HHS issued an updated final rule (PDF) aimed at “providing a framework for identifying, managing and ultimately avoiding” financial conflicts of interest among scientists conducting government-funded research.
HHS issues updated final rule on research, conflicts of interest
“The medical research conducted and funded by the federal government has long been the gold standard of scientific investigation,” HHS Secretary Kathleen Sebelius said in a news release. “Our financial conflict-of-interest rules must keep up with the times if we are to maintain our leadership role in the global scientific community.”
The rule applies to any institution applying for or receiving an HHS public health service grant and it goes into effect Aug. 24, 2012.
The rule finalizes proposed changes made last year. And, according to the release, it includes “major changes” to regulations concerning disclosure, public reporting and researcher training. A summary on the National Institutes of Health website lists new changes such as lowering the threshold for disclosure of payment for services or equity interests to $5,000 from $10,000; requiring travel expense reimbursement disclosure; and requiring the name of the entity with which the researcher has a financial conflict of interest, the nature the conflict—such as equity, consulting fees or honoraria—and the value of the interest.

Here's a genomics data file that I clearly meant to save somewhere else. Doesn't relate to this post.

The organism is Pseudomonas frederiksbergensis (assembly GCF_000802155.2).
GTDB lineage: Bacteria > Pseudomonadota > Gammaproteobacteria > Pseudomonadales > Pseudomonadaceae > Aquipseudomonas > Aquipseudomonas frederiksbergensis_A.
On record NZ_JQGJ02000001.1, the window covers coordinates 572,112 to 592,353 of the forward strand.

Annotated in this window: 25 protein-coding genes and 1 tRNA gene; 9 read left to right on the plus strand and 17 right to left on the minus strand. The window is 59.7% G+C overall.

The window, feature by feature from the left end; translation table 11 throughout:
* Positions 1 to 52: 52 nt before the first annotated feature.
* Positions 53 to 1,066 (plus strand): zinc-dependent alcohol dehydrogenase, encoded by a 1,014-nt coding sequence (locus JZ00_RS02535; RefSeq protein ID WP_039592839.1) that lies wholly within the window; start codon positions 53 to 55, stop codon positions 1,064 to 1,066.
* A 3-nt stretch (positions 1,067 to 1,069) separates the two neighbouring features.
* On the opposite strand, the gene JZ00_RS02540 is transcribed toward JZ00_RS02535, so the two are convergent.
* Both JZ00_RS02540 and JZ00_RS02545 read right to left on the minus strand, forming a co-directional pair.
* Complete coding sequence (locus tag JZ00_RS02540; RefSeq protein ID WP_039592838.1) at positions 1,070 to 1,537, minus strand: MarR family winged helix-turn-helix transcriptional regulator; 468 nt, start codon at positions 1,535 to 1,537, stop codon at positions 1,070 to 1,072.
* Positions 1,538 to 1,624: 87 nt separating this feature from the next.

In the rule, it's noted that the purpose of the original 1995 regulations was to protect against the design, conduct or reporting of any HHS-funded research being biased by researchers' financial conflicts of interest.
It is also stated that “The growing complexity of biomedical and behavioral research; the increased interaction among government, research institutions and the private sector in attaining common public health goals while meeting public expectations for research integrity; as well as increased public scrutiny, all have raised questions as to whether a more rigorous approach to investigator disclosure, institutional management of financial conflicts, and federal oversight is required.”
The rule was received positively by the Association of American Medical Colleges.
“Today's final rule from the NIH is an important step forward on the path to strengthening the integrity of biomedical research through enhanced requirements for disclosure and transparency,” Dr. Darrell Kirch, AAMC president and CEO, said in a news release.
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